1994 Karamay fire

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1994 Karamay fire
Time 18:20 (Beijing Time)
Date December 8, 1994 (1994-12-08)
Location Karamay, People's Republic of China
Casualties
325 dead[1]
130+ injured

The 1994 Karamay fire (simplified Chinese: 克拉玛依大火; traditional Chinese: 克拉瑪依大火; pinyin: Kèlāmǎyī Dàhuǒ) (literally Karamay Big Fire) is considered one of the worst civilian fires in the history of the People's Republic of China. On December 8, 1994, a fire broke out in a theatre hosting 1,000 children and teachers in Karamay, Xinjiang Uyghur Autonomous Region.[2] During the fire, the students and teachers were ordered to remain seated to allow Communist Party officials to walk out first.[3] The fire killed 325, including 288 schoolchildren.[4]

Incident[edit]

Fire[edit]

On December 8, 1994, 500 schoolchildren were taken to a special variety performance at a theatre in Karamay at Friendship Theatre (友谊馆). Most were the best and brightest pupils in their classes, aged between 7 and 14.[3] From the accounts of survivors, it appears that spot lights near the stage either short-circuited or fell. The curtain caught fire, then exploded, and fire engulfed the auditorium within a minute or two.[3]

Controversy[edit]

The first few seconds was the most crucial, and controversial of the disaster. Survivors insist that a female official immediately stood up and shouted: "Students sit down; don’t move. Let the leaders walk out first ( simplified Chinese: 同学们坐下、不要动、让领导先走。; traditional Chinese: 同學們坐下、不要動、讓領導先走。)" (Note: In Chinese, the order: 让领导先走 has since became a popular internet catch phrase, meaning the government officials have priority over ordinary folks in times of emergency). She has since been identified in online articles as Kuang Li (况丽), who was vice-director of the state petroleum company’s local education centre, though there has been no official confirmation of this.[3] The teachers obeyed, and the children remain seated. By the time the about 20 Communist Party officials had filed out through the only opened emergency exit, when all the other exits remained locked, it was too late. Teachers hurried the pupils out of their seats to other exits, only to find that the emergency exit doors were locked, and no one seem to care enough to get them opened. Parents and survivors alleged that Kuang took refuge in a ladies’ cloakroom that could have sheltered 30 people and barred the doors behind her. A 10 year old boy said "My teacher asked me to run out of the theatre, but when I stood up the hall was smothered in smoke and fire. The power then cut out. People could see nothing. The place was full of crying and shouting."[3]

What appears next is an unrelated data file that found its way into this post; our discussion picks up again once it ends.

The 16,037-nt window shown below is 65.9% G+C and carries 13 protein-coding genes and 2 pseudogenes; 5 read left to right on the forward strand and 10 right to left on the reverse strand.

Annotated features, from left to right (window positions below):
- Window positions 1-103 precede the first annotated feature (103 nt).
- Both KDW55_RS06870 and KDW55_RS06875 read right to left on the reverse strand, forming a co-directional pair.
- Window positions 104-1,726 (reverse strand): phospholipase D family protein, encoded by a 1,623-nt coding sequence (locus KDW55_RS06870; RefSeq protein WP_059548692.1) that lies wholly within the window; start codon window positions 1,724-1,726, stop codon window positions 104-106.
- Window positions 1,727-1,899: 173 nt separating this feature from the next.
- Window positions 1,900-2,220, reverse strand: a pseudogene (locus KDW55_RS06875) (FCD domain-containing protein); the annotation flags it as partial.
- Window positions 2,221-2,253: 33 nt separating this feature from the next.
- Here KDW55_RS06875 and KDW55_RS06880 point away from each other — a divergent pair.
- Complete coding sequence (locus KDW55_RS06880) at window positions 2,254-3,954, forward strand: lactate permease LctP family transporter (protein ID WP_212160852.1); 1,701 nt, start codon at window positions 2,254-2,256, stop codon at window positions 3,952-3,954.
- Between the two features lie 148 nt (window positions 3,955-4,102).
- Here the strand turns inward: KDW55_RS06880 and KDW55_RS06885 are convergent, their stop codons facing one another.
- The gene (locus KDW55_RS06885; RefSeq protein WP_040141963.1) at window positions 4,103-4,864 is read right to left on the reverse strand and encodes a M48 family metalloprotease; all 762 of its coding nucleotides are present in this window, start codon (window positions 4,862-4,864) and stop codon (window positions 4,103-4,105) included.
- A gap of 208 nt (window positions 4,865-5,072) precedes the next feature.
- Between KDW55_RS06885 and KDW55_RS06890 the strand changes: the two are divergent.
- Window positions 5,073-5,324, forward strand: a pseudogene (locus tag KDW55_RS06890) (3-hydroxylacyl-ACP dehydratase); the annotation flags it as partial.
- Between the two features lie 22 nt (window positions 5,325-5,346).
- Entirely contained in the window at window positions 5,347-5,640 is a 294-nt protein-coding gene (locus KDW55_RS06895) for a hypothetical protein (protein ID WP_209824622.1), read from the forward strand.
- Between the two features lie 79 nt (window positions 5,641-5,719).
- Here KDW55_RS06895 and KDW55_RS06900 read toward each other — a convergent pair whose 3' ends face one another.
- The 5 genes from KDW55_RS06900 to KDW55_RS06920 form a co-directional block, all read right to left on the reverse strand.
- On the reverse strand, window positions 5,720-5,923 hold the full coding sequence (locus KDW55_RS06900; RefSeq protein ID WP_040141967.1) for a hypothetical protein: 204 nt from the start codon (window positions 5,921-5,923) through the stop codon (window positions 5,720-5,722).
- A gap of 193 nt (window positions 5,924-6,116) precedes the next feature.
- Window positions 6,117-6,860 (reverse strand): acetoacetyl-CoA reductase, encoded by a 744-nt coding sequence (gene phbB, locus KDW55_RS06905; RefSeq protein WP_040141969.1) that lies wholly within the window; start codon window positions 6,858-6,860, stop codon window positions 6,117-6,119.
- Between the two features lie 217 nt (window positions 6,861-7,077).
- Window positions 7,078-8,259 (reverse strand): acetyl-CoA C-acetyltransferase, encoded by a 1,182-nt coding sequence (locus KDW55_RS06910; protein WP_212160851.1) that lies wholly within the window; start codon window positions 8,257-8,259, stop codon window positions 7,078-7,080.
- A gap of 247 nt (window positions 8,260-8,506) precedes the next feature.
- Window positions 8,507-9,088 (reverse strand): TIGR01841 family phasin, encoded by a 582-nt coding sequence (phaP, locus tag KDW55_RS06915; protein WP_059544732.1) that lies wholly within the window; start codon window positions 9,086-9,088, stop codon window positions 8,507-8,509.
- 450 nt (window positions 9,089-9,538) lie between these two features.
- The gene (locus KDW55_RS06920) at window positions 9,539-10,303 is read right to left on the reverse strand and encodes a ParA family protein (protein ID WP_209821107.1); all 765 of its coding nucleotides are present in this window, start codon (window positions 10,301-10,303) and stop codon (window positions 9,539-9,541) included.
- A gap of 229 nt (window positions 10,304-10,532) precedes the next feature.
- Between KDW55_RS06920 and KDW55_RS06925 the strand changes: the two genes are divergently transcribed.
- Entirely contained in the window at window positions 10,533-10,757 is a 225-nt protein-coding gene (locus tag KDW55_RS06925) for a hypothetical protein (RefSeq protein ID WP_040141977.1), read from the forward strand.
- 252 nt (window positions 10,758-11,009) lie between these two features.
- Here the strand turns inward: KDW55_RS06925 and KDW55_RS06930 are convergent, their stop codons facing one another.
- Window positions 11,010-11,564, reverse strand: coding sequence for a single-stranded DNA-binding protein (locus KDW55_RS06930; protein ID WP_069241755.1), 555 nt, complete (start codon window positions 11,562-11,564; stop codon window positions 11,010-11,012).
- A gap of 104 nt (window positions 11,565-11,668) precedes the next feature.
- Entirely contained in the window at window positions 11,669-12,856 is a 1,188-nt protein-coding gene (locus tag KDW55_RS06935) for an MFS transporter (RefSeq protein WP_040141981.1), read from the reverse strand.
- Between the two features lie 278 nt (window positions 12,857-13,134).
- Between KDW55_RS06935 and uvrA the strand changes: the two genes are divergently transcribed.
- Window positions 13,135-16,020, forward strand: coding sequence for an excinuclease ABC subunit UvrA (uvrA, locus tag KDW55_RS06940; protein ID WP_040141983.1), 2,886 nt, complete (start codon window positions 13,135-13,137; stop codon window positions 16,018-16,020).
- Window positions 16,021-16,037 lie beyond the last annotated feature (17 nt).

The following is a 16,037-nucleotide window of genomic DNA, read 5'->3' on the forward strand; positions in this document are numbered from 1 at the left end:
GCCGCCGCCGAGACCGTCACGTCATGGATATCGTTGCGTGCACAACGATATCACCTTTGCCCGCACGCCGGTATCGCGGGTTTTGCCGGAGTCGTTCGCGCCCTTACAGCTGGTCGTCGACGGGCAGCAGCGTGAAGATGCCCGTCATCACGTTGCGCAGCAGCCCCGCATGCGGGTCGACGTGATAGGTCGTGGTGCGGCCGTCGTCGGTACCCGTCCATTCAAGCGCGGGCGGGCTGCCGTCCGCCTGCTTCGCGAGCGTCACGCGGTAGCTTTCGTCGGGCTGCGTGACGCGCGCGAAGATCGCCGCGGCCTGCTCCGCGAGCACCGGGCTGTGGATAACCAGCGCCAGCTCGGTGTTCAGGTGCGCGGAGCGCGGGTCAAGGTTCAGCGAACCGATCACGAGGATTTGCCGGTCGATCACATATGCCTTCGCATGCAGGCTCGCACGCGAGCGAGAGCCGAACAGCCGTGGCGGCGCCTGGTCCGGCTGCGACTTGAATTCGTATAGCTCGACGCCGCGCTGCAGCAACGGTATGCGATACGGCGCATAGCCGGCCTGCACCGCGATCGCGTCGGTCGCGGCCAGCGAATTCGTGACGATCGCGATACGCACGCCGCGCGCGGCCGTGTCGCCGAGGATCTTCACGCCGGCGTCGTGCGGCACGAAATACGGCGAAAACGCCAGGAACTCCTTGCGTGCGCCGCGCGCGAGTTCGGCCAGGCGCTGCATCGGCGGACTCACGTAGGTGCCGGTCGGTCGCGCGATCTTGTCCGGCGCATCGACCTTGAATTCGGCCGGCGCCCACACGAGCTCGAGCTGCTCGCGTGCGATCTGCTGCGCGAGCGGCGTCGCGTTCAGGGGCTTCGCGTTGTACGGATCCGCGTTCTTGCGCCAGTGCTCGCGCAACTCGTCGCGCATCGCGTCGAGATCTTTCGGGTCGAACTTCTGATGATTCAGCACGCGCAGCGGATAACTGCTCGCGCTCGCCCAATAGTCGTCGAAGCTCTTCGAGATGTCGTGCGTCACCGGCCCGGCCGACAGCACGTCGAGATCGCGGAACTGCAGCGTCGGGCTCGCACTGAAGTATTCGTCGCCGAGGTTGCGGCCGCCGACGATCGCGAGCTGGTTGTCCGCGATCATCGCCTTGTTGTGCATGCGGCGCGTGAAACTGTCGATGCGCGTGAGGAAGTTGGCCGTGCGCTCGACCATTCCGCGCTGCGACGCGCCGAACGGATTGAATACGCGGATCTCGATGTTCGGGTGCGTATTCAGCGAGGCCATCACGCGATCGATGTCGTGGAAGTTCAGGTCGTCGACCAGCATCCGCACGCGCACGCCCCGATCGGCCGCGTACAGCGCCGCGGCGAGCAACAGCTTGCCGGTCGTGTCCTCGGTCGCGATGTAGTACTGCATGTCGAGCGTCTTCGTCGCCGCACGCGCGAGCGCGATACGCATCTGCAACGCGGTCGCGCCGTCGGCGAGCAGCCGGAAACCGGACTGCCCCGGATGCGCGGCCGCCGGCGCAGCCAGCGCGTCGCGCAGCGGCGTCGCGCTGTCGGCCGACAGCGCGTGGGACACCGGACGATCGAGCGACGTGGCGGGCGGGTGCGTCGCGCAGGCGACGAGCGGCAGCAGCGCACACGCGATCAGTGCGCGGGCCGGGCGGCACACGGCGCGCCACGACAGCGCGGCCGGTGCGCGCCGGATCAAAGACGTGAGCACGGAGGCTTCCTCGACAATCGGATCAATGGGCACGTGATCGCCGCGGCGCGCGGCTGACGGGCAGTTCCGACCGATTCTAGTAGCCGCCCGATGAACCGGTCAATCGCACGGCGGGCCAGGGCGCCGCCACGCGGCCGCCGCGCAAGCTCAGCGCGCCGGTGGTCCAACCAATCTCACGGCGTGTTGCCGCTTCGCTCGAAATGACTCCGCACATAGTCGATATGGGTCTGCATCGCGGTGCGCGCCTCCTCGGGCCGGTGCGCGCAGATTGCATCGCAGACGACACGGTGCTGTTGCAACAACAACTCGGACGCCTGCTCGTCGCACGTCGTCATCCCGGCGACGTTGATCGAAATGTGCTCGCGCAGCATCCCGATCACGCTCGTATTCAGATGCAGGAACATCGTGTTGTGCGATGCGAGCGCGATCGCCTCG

Aftermath[edit]

A total of 325 deaths were reported, with 288 of them being school children.[3] Most of the 36 adults were teachers. About 100 corpses were heaped up outside the cloakroom. In 1995, 300 families of the dead and injured sent representatives to the National People’s Congress in Beijing, supposedly the venue for Chinese citizens to seek justice and a fair hearing. They were led off by security guards to a walled government compound, where five buses took them back to the airport. The group were then escorted through special channels to a plane bound for Xinjiang.[3]

A court convicted a total of 14 people. Four of them, senior officials, were convicted of dereliction of duty and sentenced up to five years in prison.[3]

Officials Position Prison time[3]
Fang Tian Lu (方天录) the highest-ranking official in the theatre 5 years
Zao Lan Hsiu (赵兰秀) the vice-mayor 4 years
Tang Zian (唐剑) a city education official 5 years
Kuang Li (况丽) - 4 years

Families received compensation of up to 50,589 yuan.[3]

In popular culture[edit]

A popular Chinese folk singer Zhōu Yúnpéng (周雲蓬) has compiled a list of Chinese man-made disasters and turned it into a song, and the Karamay fire incident was mentioned in the song, so was the internet catch phrase: 讓領導先走 (translit. Let the leaders walk out first.)

See also[edit]

References[edit]

  1. ^ Xinhuanet. "Xinhuanet.com." South China club fire kills at least 43, injures 88. Retrieved on 2008-09-27.
  2. ^ "China Orders Safety Study After Fire Kills 300". The New York Times. 10 December 1994. p. 3. Retrieved 12 February 2012. 
  3. ^ a b c d e f g h i j "China aghast at 'sacrifice' of 288 pupils". The Times. Retrieved 12 February 2012. . Retrieved on 2008-09-27.
  4. ^ "China 1994 fire killed 288 pupils as officials fled-expose". Reuters. 8 May 2007. Retrieved 12 February 2012. 

Coordinates: 45°36′03″N 84°52′05″E / 45.60083°N 84.86806°E / 45.60083; 84.86806